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Mothering Without a Map: The Search for the Good Mother Within Paperback – February 22, 2005
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From Publishers Weekly
Black (In the Shadow of Polio: A Personal and Social History), whose mother became too ill to care for her when Black was four and died when she was six, questions how being a motherless daughter affects her ability to relate to her children. Starting from the premise that "nothing... exerts an influence on how a woman raises a child as powerfully as does her own mother," Black sifts through her own feelings, searches through psychological literature, and interviews 50 women between the ages of 20 and 70 about the effects of being under-mothered. Although Black acknowledges that others can sometimes step in to fill the void left by a mother who is absent from her daughter's life because of illness, alcoholism, drug abuse or death, her focus never waivers from what happens when the mother-daughter tie tears and the daughter is left without a role model. Unlike Hope Edelman in Motherless Daughters, Black is less interested in the loss itself than in its effects on mothering, which, in her case, made her wait until she was in her 40s to have children. Black views good mothering as satisfying a child's five basic needs laid out by psychologist Abraham Maslow ("physiological, safety, love, esteem and self-actualization") and is careful to concede "there is no right way to mother." While psychological jargon like "allomother" or "insecure attachment" can obscure Black's point, her interview subjects offer other women afraid of motherhood reassurance that it is possible to be a good mother without having experienced good mothering.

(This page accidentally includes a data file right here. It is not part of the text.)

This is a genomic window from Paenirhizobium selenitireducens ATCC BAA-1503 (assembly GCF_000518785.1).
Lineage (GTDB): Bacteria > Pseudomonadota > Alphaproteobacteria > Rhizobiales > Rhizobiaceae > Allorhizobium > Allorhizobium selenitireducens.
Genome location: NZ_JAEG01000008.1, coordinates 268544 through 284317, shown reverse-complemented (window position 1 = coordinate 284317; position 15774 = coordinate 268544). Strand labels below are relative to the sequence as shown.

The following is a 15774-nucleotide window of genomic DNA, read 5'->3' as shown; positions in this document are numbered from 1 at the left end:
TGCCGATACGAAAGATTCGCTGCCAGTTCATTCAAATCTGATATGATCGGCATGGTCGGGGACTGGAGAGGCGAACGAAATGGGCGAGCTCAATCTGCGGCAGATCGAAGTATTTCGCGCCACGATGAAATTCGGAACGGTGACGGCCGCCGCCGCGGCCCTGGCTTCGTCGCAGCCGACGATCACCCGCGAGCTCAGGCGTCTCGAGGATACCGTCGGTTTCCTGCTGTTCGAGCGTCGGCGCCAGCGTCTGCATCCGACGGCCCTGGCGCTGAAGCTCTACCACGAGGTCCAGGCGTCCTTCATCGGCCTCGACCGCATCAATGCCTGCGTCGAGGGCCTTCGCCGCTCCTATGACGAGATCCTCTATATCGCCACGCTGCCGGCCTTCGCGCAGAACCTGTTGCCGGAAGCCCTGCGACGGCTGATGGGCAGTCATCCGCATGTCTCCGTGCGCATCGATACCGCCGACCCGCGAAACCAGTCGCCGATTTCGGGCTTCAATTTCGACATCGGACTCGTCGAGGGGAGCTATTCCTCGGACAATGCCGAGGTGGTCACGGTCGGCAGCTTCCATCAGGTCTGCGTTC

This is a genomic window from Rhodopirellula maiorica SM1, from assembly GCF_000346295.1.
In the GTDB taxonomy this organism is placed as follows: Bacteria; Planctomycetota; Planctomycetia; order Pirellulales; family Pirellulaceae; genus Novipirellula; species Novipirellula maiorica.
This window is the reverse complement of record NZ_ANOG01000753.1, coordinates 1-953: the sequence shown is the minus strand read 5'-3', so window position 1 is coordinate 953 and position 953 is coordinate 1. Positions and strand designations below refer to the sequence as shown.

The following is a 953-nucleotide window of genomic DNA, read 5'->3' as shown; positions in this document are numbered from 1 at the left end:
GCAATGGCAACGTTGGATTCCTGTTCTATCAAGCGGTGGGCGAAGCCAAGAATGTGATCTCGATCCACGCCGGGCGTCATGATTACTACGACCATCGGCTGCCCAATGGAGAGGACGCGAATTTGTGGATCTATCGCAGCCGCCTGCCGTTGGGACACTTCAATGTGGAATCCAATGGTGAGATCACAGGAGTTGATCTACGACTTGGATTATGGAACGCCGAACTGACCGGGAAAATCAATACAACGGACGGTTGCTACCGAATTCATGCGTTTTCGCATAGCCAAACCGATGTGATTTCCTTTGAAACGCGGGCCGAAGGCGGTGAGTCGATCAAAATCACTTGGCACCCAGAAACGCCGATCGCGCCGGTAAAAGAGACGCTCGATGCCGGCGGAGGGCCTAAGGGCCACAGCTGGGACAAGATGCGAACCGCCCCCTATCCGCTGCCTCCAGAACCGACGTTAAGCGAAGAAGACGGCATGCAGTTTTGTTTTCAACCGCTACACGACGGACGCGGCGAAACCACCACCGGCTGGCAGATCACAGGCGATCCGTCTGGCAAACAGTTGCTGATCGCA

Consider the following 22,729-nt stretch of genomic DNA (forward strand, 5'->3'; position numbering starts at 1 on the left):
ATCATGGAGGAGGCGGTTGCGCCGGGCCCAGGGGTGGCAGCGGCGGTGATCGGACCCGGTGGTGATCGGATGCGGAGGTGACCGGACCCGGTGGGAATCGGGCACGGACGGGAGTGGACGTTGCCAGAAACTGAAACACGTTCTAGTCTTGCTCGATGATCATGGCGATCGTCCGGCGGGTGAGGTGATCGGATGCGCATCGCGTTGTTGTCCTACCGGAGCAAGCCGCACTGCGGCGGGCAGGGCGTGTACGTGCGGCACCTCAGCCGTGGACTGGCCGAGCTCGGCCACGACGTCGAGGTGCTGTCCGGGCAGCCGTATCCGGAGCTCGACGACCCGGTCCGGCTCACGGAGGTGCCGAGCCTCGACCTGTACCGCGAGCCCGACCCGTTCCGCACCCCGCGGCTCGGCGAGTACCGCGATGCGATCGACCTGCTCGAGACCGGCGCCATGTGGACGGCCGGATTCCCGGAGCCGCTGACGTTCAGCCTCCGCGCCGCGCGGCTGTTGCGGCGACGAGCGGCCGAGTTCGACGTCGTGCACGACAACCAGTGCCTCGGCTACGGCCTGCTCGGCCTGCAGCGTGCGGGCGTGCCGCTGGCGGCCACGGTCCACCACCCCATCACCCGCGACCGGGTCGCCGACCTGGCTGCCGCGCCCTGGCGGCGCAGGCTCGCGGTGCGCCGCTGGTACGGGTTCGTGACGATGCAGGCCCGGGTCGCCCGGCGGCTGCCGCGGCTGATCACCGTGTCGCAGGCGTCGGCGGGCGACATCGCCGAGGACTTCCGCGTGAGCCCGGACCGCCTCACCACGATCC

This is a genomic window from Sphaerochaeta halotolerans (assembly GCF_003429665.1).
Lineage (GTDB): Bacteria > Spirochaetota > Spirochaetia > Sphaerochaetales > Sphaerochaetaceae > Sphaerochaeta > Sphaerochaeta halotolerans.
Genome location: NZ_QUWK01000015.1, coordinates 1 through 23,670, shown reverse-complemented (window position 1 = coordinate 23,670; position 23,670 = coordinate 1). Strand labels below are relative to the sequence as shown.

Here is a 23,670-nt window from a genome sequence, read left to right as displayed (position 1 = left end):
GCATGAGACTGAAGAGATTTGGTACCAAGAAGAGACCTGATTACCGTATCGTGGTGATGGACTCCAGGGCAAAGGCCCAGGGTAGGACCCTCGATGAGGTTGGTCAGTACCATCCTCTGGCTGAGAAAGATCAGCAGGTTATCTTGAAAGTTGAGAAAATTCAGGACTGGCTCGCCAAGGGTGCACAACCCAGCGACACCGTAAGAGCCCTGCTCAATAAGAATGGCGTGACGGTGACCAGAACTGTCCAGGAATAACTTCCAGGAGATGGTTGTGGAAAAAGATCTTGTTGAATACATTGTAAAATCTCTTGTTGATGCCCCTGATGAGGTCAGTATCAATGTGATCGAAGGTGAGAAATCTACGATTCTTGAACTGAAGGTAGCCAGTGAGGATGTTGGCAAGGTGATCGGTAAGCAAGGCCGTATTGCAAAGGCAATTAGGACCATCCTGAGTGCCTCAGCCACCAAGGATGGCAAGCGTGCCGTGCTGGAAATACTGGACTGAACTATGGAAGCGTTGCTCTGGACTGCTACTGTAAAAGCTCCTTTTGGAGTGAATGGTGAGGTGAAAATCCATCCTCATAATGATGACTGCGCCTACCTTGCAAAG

Copyright 2003 Reed Business Information, Inc. --This text refers to an out of print or unavailable edition of this title.
Kathryn Black writes with personal and professional authority about an important topic. Shes an excellent writer with fresh, positive ideas. -- Mary Pipher, author of Reviving Ophelia
Top customer reviews
As many of the women in this book, I felt the pain of inadequate support from my mother. I have been forced to distance myself from an unsupportive and often destructive mother. The baggage from the loss of her own mother and the unresolved issues of her childhood have contorted her into an unhappy, joyless and often mean adult.
Through this book I have been given a different perspective on what it might have been like for her to grow up without a mother at all and why that would have been so difficult for her. I find my perspective has softened a little and my curiosity and sympathy have been awakened toward her. I find myself wondering about what she was missing and how it might have contributed to who she has become.
I think the best message that I received from this book is that it is possible to be an ordinary good mother even if you didn't have one yourself.